‘Absolutely, Emergency Was a Mistake’: Rahul Gandhi

However, Gandhi also pointed out that the Emergency period was fundamentally different from the current scenario.

Updated
Politics
3 min read
Congress leader Rahul Gandhi. 
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Congress leader Rahul Gandhi on Tuesday, 2 March, said that the Emergency imposed by former Prime Minister Indira Gandhi was a “mistake”, and what happened during that period (1975 to 1977) was “wrong”.

However, Rahul Gandhi also pointed out that Indira Gandhi’s Emergency period was fundamentally different from the current scenario as the Congress never attempted to capture India's institutional framework.

In conversation with economist Kaushik Basu of Cornell University, Rahul Gandhi said:

“I think that (Emergency) was a mistake. Absolutely, that was a mistake. And my grandmother (Indira Gandhi) said as much. (But) the Congress at no point attempted to capture India’s institutional framework.”

Gandhi further added: “Frankly, it (Congress) does not even have that capability. Our design does not allow us to do that.”

Gandhi also said that “modern democracies function because there is an institutional balance in the country.”

He, thereby, went on to make it adequately clear that this balance and independence of institutions is being attacked in today’s India.

“Now there is one big mother institution called the RSS that is penetrating all other Indian institutions,” said Gandhi.

Further, Gandhi said that even if the BJP is defeated in the election, they will still have their people in the institutional structure.

Gandhi added that he would not say “democracy is eroding, would say it is being strangled.”

‘Not Enough’, ‘Laughable’: BJP on Rahul Gandhi’s Remarks

On Wednesday, members of the ruling Bhartiya Janta Party (BJP) including Haryana Chief Minister Anil Vij and Union Minister Prakash Javadekar offered rebukes to Gandhi’s statements.

CM Vij took to twitter, saying that the Congress leader’s statement was “not enough”. He wrote, “It is not enough for Rahul Gandhi to accept that the Emergency imposed by his grandmother in 1975 was a mistake, because anti-democratic and dictatorship thinking is still alive in Congress. Indira Gandhi may not be here but the rest of the leaders who supported the Emergency are still active in the Congress.”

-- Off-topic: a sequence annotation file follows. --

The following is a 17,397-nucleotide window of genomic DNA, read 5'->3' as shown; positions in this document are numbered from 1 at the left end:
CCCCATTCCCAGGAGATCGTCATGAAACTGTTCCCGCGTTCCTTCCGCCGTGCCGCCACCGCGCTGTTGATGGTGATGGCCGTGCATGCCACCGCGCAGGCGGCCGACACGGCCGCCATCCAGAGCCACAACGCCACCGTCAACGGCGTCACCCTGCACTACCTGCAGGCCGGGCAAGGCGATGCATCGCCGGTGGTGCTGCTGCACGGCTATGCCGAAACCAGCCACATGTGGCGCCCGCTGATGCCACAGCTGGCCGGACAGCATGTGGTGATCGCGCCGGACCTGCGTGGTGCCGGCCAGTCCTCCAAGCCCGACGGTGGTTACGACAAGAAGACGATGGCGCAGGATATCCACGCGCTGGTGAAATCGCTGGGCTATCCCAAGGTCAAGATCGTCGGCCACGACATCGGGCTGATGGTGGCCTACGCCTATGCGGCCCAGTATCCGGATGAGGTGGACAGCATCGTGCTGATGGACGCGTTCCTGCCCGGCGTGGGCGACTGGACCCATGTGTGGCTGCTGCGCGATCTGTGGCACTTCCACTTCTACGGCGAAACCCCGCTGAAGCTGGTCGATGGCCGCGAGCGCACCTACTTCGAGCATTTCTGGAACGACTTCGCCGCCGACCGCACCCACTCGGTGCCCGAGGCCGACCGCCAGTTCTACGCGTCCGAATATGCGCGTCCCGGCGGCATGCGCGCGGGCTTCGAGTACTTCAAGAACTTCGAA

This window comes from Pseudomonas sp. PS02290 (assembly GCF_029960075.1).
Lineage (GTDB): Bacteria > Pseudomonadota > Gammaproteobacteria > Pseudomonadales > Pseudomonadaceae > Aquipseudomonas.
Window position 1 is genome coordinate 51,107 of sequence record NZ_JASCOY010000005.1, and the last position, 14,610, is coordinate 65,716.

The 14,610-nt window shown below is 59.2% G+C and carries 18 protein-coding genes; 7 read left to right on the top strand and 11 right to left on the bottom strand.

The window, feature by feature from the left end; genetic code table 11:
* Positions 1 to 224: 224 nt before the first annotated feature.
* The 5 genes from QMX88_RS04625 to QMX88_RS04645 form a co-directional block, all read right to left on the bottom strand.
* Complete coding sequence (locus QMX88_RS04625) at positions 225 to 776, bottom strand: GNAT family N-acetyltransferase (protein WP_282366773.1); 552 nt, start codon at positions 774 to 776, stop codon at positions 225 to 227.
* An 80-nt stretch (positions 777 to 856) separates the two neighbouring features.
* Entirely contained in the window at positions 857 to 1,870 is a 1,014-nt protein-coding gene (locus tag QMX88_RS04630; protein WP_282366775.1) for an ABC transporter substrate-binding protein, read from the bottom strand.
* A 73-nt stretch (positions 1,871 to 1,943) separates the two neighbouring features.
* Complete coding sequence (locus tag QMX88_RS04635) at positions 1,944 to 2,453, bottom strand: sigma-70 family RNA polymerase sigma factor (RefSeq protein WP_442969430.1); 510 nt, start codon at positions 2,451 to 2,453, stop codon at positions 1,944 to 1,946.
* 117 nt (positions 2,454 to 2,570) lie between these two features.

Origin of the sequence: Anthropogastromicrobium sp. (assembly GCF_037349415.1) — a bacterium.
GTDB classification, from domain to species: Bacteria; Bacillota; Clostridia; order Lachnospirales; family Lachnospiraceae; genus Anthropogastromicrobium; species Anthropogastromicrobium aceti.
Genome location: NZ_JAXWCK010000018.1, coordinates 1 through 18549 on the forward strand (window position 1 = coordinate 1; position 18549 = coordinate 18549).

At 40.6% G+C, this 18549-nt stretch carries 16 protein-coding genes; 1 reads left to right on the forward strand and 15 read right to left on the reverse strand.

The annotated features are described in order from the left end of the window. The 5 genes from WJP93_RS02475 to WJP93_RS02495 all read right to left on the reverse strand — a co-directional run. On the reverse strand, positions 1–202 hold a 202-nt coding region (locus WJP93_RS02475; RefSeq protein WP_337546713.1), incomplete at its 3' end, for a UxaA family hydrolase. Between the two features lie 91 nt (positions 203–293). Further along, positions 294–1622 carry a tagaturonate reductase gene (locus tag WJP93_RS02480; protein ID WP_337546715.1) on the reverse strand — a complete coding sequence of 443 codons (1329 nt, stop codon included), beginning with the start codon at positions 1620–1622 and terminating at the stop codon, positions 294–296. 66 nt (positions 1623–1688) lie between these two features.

He added that if Rahul Gandhi wants to atone for the emergency, then he should quit the ‘dictatorial’ congress party.

Union Minister Javadekar offered a response on Rahul Gandhi’s remarks on the RSS saying that they were ‘laughable.’

Addressing a press conference, the minister said, “Rahul Gandhi has said that during the Emergency institutions were not weakened. His comments are laughable. At the time, the government suppressed all organisations. MPs and MLAs were arrested. Almost all parties were banned. Newspapers were also shut down,” NDTV quoted.

Further, he said that it would take the Congress leader a ‘long time to understand the RSS (Rashtriya Swayamsevak Sangh)’, referring to it as the ‘biggest school of patriotism in the world’,

‘I Have Long Been Pushing for Elections Within Cong'

Responding to a question on internal democracy in the party, Rahul Gandhi said that he has long wanted elections within the Congress and was “literally crucified for this.”

He also added that nobody asks whether there is internal democracy in the BJP, the BSP (Bahujan Samaj Party) or the Samajwadi Party (SP), but went on to explain that “it doesn’t matter whether others are (internally democratic.)

"You are asking this to a person who has been pushing for elections in the party, in youth organisations for a decade. I was literally crucified for this. I have been attacked by my party people."

“Nobody asks whether there is internal democracy in BJP, BSP (Bahujan Samaj Party) or Samajwadi Party (SP). There is a reason. We are an ideological formation. So it is more important for us to be democratic. It doesn’t matter whether others are.”   

On Rajiv Gandhi’s Assassination, His Killer and ‘Understanding Violence’

Rahul Gandhi shared that as a son, seeing his father walk towards death was more painful than Rajiv Gandhi’s death, knowing completely well that he won’t come out of what he was fighting.

Gandhi also said that his father’s death made him “understand violence”.

“I saw my father's killer lying on a Sri Lankan beach. And I felt bad for him. I was really upset for him. He is somebody else's father. So when someone talks about violence, I sort of sit quietly and say you don't actually understand violence. That's why you are so enamoured by it.”

“When Prabhakaran (LTTE leader) died, I picked up my phone and called my sister and said, ‘Priyanka this is strange that I am feeling bad. I should be happy about this. I am feeling disturbed that why are they humiliating the man like this?’”

“And Priyanka said she was feeling the same,” Rahul added.

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